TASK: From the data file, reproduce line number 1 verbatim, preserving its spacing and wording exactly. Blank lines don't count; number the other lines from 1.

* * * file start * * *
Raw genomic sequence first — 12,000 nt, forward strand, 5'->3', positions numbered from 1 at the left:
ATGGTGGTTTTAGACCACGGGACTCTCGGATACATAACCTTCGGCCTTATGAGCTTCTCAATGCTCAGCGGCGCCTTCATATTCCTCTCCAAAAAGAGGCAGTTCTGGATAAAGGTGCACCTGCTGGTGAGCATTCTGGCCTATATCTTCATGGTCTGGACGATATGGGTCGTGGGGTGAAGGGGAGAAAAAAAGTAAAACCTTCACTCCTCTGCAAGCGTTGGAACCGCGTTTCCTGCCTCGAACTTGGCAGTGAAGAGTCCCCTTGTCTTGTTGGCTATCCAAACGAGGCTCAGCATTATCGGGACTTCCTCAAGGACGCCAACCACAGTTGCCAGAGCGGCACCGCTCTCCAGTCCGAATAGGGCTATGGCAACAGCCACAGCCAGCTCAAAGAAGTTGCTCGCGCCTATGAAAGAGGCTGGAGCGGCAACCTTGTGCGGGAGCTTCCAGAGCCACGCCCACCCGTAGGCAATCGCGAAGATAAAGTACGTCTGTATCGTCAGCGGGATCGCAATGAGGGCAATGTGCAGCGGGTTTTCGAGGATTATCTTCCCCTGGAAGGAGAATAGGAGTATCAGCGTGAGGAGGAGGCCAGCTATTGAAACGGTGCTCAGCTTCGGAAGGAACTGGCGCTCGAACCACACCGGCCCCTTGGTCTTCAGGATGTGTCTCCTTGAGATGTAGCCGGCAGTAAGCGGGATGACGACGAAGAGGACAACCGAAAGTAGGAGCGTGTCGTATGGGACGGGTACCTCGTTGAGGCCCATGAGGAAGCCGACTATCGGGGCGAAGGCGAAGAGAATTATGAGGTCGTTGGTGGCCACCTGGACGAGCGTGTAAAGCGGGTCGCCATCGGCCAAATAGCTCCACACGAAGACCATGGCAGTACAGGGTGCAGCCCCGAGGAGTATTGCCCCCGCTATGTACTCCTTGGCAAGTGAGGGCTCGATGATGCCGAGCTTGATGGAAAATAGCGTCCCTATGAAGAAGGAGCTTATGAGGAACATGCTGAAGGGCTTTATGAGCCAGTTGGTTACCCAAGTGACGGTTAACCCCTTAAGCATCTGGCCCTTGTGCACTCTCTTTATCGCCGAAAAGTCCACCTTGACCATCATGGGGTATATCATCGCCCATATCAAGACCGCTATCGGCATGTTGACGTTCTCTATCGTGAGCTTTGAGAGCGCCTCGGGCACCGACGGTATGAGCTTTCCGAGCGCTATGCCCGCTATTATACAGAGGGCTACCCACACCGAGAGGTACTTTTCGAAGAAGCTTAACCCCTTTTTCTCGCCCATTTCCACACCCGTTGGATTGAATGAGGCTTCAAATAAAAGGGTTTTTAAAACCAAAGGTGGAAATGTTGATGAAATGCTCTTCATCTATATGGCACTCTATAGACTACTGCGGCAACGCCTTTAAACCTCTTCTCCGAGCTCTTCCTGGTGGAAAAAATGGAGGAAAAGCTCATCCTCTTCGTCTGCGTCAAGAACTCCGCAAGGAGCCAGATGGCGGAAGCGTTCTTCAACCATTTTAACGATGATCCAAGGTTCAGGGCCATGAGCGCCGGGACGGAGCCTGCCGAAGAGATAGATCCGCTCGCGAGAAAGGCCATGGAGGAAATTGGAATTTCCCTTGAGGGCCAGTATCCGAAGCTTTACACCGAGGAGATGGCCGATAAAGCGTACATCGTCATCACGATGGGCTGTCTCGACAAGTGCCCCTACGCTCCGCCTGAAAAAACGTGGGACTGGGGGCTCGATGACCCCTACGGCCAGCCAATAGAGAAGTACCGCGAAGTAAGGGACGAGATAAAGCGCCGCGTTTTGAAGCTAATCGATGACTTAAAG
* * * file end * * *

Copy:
Raw genomic sequence first — 12,000 nt, forward strand, 5'->3', positions numbered from 1 at the left: